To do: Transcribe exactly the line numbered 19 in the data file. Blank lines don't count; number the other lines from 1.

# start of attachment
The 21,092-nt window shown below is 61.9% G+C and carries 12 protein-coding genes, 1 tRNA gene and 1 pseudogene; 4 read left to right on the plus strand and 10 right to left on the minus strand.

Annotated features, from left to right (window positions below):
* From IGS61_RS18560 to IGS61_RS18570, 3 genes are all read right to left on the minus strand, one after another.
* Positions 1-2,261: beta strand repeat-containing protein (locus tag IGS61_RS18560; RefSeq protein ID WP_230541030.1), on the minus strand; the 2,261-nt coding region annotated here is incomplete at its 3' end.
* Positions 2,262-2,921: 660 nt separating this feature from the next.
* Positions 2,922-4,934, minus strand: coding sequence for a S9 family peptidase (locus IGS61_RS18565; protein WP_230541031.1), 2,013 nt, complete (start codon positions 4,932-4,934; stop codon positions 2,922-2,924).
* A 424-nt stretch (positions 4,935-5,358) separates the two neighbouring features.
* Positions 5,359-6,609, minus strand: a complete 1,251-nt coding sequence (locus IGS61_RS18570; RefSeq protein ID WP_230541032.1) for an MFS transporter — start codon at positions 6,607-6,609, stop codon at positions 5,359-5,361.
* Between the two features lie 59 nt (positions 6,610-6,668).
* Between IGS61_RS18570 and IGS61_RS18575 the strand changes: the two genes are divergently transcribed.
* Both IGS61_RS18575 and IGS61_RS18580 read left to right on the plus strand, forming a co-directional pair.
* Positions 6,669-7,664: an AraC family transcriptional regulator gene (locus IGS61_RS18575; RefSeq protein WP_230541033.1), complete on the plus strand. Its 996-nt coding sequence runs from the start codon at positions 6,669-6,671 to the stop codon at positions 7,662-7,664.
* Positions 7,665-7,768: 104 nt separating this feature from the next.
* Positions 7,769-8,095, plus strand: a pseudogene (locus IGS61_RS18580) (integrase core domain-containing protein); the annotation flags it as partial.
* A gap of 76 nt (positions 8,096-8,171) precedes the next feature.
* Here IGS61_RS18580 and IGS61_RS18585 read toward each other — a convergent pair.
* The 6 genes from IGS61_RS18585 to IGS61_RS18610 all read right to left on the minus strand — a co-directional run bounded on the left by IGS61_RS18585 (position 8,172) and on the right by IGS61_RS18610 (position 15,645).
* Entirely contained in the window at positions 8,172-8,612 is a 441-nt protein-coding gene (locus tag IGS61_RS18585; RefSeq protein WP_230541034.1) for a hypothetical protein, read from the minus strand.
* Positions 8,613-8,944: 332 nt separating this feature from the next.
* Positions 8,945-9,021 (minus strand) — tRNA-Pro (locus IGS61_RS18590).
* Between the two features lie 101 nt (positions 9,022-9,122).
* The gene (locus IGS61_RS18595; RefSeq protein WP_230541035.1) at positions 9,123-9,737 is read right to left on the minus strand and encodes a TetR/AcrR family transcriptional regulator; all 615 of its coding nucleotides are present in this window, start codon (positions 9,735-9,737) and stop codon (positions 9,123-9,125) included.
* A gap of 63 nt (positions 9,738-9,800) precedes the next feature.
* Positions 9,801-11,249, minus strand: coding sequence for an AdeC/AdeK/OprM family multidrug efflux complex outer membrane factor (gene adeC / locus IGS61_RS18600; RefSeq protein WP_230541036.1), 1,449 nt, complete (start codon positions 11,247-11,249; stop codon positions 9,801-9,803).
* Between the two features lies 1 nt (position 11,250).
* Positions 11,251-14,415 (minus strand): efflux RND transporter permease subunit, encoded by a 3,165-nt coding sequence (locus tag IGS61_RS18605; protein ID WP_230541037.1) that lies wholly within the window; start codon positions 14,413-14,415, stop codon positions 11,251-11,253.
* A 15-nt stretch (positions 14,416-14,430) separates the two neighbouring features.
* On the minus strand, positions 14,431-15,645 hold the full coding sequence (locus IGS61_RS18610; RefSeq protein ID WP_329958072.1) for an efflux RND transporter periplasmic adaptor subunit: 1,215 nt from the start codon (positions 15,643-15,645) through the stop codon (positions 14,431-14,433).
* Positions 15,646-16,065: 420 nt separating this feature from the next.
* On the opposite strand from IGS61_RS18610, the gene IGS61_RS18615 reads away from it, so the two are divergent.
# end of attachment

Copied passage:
* Positions 8,613-8,944: 332 nt separating this feature from the next.